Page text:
Predictions in January were for a wobbly year for residential property investment. For end users and up-graders, 2012 could be a good one, but for investors, hotels and retail was where the smart money was heading. Buoyed by strong tourism (42 million visitors in 2011, a record high for the third year running), Hong Kong’s retail sector is thriving. On a per square foot basis, Causeway Bay is home to the most expensive retail property in the world. All those tourists, the majority of them from Mainland China, were doing right by the SAR’s retailers — and retail landlords.
However, break down the spending patterns and one fact pops out: with the exception of tourist-driven Tsim Sha Tsui local spend dominates the retail hubs. “It’s more driven by supply and demand. If you look at the spend in Causeway Bay, it’s approximately 60 percent local, 15 percent Mainland tourists and about 25 percent [other] Asian nationalities and other tourists,” explains the National Director, Head of Retail for Jones Lang LaSalle, Tom Gaffney. Mainland tourists driving the retail sector is a bit of a myth but the growth of Causeway Bay is not. “We foresee a huge change in Causeway Bay in the coming years, the next three or so. You’ll likely see a lot of developers making inroads to make Causeway Bay into the Tsim Sha Tsui of the Island … You look at the improving infrastructure in Causeway Bay and a lot of developers are looking at converting their existing assets to have more of a retail slant. They’re trying to drive that 15 percent Mainland tourists up to 20, 30, maybe up to 40 percent,” Gaffney finishes.
But tourism does play a large part in the current health of the retail sector. The idea is simple. Rents are going up because tourists come to spend cash on luxury items, which drives up sales, which drives expansion in a market with limited supply. Gaffney doesn’t see things slowing down too much either. Hong Kong’s perfect storm of accessibility, no sales taxes and the confidence in credibility of the product will keep the city a shopping destination. The misfortune in the US and Europe is actually a boon to Hong Kong, uncharted waters for many brands and a growth region. “All these brands are looking at their 2012 and saying, ‘Hey, 25 percent y-o-y in Hong Kong’ and they’re using it as a launch pad into China. They all want a fantastic presence in the cool districts,” Gaffney states.
But according to CBRE’s first quarter Asia Pacific Viewpoint for retail, sales in Asia were weakening, Japan excepted. CBRE found consumers feeling cautious, and though China and Singapore reported healthy sales over Lunar New Year, value growth in Hong Kong dropped during the same period. CBRE also concluded retailers were only slowly expanding, partly due to limited space, but backed up Gaffney when it stated major international luxury brands were expanding and entering new markets—and were focused on Hong Kong and China.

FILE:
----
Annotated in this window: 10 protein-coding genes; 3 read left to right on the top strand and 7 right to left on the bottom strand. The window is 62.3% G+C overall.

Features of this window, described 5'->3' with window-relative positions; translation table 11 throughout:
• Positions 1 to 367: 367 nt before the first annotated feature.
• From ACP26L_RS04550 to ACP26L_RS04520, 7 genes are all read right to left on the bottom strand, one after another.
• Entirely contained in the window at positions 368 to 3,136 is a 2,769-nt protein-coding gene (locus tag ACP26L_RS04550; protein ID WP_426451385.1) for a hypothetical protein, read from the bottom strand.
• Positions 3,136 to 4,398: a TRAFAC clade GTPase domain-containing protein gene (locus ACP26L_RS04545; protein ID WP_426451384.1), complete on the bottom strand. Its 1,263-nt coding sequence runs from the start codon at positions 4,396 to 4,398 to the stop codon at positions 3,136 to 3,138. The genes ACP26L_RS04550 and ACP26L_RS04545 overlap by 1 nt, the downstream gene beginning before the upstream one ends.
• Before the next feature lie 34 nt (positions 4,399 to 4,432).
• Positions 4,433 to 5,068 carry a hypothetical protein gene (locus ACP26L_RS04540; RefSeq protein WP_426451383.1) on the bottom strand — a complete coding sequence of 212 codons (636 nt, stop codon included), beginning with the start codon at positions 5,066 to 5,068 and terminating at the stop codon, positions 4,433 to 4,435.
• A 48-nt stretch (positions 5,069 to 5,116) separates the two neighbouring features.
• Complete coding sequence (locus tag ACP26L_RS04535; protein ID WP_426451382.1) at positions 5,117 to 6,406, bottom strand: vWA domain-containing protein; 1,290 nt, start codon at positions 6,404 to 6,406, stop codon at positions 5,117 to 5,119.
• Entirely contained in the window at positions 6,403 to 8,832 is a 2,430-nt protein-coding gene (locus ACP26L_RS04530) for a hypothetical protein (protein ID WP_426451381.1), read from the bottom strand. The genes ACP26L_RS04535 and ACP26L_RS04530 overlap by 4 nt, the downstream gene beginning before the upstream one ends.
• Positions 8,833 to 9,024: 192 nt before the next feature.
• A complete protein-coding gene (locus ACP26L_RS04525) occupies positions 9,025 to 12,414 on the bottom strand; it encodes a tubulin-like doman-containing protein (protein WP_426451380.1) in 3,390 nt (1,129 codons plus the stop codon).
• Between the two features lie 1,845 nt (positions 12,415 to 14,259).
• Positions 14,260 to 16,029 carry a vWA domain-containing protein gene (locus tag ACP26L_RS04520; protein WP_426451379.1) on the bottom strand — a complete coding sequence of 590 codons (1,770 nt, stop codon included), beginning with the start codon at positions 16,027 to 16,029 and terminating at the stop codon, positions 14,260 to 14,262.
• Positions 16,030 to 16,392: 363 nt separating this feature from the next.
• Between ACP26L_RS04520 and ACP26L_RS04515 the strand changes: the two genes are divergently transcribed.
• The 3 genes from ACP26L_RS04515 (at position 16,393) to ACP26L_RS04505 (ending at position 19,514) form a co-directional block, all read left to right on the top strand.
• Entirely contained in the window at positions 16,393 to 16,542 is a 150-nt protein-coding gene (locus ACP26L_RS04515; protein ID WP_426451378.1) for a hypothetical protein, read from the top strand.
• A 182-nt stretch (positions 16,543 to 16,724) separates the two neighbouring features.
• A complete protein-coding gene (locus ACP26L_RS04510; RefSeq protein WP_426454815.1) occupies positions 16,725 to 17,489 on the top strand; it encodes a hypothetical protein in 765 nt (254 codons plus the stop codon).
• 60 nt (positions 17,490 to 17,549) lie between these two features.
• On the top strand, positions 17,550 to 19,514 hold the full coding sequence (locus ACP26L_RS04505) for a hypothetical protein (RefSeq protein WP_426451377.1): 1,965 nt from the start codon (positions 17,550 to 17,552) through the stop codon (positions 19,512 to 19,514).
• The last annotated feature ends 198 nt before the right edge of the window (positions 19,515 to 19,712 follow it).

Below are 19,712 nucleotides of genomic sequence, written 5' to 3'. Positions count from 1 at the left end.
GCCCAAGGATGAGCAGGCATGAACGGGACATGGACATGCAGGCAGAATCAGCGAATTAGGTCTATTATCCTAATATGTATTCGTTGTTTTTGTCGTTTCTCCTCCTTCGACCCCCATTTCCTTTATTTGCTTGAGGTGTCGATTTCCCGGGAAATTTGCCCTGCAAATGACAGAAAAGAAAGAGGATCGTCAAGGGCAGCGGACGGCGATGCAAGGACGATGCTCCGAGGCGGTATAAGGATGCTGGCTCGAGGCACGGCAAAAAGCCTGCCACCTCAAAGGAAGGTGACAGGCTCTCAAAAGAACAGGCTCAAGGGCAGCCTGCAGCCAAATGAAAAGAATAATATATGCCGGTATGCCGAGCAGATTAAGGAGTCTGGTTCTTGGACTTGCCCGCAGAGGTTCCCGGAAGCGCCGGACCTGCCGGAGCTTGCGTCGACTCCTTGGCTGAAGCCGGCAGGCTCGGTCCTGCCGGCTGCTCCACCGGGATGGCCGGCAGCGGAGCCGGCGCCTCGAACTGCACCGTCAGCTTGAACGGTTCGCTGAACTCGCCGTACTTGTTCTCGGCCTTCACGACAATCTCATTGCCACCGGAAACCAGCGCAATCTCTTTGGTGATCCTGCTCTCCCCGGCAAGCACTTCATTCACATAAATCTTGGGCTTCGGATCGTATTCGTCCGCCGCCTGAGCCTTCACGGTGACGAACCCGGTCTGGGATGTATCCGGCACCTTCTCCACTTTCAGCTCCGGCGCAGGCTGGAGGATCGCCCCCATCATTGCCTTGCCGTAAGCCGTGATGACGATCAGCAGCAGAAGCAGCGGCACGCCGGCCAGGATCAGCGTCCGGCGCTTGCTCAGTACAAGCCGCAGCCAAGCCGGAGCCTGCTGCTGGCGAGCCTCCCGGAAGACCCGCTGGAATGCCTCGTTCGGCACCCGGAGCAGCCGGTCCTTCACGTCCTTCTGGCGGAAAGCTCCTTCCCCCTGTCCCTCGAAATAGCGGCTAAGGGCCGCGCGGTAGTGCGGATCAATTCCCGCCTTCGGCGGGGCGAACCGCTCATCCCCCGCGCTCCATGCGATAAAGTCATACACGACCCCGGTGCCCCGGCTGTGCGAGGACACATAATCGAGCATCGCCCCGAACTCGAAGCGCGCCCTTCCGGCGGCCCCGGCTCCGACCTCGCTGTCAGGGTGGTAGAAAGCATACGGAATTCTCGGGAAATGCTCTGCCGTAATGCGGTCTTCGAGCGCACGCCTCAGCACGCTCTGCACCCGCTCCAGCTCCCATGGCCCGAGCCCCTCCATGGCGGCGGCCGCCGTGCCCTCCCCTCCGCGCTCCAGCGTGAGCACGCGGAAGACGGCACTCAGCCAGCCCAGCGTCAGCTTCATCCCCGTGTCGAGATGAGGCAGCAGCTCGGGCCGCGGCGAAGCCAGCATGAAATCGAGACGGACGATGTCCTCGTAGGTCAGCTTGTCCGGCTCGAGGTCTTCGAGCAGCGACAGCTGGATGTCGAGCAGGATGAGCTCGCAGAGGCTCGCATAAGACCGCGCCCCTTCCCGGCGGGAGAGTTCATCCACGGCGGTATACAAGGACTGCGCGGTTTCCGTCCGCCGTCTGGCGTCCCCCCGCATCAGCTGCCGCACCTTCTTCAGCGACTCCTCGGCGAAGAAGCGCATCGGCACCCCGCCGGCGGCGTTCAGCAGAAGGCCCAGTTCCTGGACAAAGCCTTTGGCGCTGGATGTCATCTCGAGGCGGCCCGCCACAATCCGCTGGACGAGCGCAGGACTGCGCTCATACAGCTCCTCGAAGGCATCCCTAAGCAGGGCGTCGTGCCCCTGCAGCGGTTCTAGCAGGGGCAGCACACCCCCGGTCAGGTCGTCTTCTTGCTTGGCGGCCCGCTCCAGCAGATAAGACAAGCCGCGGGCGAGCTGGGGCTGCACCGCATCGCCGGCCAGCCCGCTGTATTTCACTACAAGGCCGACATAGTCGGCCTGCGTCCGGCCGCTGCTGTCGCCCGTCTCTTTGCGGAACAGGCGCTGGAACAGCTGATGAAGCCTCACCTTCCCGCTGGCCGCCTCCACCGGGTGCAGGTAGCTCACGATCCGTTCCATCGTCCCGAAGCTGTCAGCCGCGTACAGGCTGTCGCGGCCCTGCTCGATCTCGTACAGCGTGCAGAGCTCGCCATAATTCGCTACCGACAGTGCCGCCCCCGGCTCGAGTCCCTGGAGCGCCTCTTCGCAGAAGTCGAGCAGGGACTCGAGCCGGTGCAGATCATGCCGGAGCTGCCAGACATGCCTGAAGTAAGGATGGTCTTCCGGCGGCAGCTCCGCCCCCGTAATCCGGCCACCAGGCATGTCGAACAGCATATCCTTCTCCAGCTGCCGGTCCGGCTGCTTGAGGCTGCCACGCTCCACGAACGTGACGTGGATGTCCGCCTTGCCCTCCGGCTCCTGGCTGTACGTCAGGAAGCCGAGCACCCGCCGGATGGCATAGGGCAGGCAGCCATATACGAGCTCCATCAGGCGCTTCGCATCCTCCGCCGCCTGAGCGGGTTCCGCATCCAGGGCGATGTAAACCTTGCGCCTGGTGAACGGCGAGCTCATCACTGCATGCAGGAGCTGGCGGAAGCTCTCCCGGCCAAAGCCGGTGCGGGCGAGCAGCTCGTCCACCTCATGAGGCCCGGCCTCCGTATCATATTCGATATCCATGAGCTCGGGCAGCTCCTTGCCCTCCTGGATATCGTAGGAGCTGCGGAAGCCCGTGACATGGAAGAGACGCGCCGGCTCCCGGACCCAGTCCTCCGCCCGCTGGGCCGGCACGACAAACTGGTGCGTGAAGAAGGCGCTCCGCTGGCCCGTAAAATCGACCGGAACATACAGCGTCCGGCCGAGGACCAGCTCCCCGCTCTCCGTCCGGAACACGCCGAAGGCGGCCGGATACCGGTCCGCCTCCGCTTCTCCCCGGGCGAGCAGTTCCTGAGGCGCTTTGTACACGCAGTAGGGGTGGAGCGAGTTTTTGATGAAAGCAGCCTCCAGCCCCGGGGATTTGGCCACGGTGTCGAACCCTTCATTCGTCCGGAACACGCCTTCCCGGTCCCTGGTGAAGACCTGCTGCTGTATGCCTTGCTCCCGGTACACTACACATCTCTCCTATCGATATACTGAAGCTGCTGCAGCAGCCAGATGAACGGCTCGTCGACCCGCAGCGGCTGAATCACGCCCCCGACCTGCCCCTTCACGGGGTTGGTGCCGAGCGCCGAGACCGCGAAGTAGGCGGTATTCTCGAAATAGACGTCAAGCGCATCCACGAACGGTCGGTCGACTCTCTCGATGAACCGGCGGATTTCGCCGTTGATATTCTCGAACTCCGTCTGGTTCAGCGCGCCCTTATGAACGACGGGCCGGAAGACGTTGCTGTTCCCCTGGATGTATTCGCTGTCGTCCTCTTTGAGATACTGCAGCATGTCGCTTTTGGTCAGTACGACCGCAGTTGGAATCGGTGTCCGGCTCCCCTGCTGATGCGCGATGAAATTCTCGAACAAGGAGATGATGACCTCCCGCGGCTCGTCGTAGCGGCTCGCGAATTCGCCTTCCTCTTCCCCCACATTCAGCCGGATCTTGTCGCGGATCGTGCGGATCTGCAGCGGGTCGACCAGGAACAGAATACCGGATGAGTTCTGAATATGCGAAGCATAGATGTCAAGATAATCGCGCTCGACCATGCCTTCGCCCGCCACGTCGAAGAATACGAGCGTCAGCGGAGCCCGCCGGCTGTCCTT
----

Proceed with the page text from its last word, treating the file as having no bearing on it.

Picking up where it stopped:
So how does one get into retail investment? Can single investors dabble or is retail only for the LVMH’s of the world? “Yes, individuals or consortiums can enter the market and this sector of the market is quite active. A lot of people either use their own individual wealth to buy or trade retail shops or alternatively pool their money together in a company set up and buy through the company,” Gaffney remarks.
So what does the landscape look like? Big brands can afford big rents so where is the local product (that speaks to local shoppers) going to go? Rents are already stiff in the major shopping corridors at TST, Causeway Bay, Central and Mongkok. Will high rents lead to a fifth or sixth as yet unidentified shopping hub?
“That’s a good question. Rather than new districts emerging, the four core districts will expand. A lot of those small retailers still want a presence in Central, which is morphing into SoHo. The smaller groups that can’t afford Queen’s Road or Pedder Street are going into Stanley or Wellington. They’ll get the same crowd, the same exposure at one-third the rent… The difference between Admiralty and Central is almost gone.” The main corridor from Queen’s Road West traversing all points to Queen’s Road East has the potential to become the world’s longest 5th Avenue.
Metamorphoses are likely the key to the future. Gaffney describes the symbiosis between district, accommodation and retail. “If you actually look at growth sectors which in turn fuel the Causeway Bay story, one is Causeway Bay. You’re seeing a lot of conversions from office buildings to serviced apartments or three- to four-star hotels. This is where tourists are staying … The number of serviced apartments and hotels coming online in the near future will really cause Causeway Bay to become that Island TST.”
The story is similar in Mongkok, until recently the poor pledge of the shopping fraternity. “Langham has definitely been a transformation in the district. For the sheer number of people and the spending power in Mongkok … it would be stupid for any brand not to be there,” Gaffney points out. Mongkok will transform along the lines of Wanchai — a little down and dirty, a little swish — and in five years will be more cosmopolitan and upmarket. “Brands that are looking there would have laughed five years ago, and now they’re all taking 20,000 square feet.” Then there’s the inevitable evolution of the Kowloon Bay area, the rumoured CBD2 and the new cruise terminal, allegedly with a significant retail component.
Crammed as it may seem, there is room for retail space growth in Hong Kong. Many international brands haven’t set up shop yet (Abercrombie & Fitch just found space), and as Gaffney sums up, “And really? Shopping is a pastime in Hong Kong. That’s not going to change.”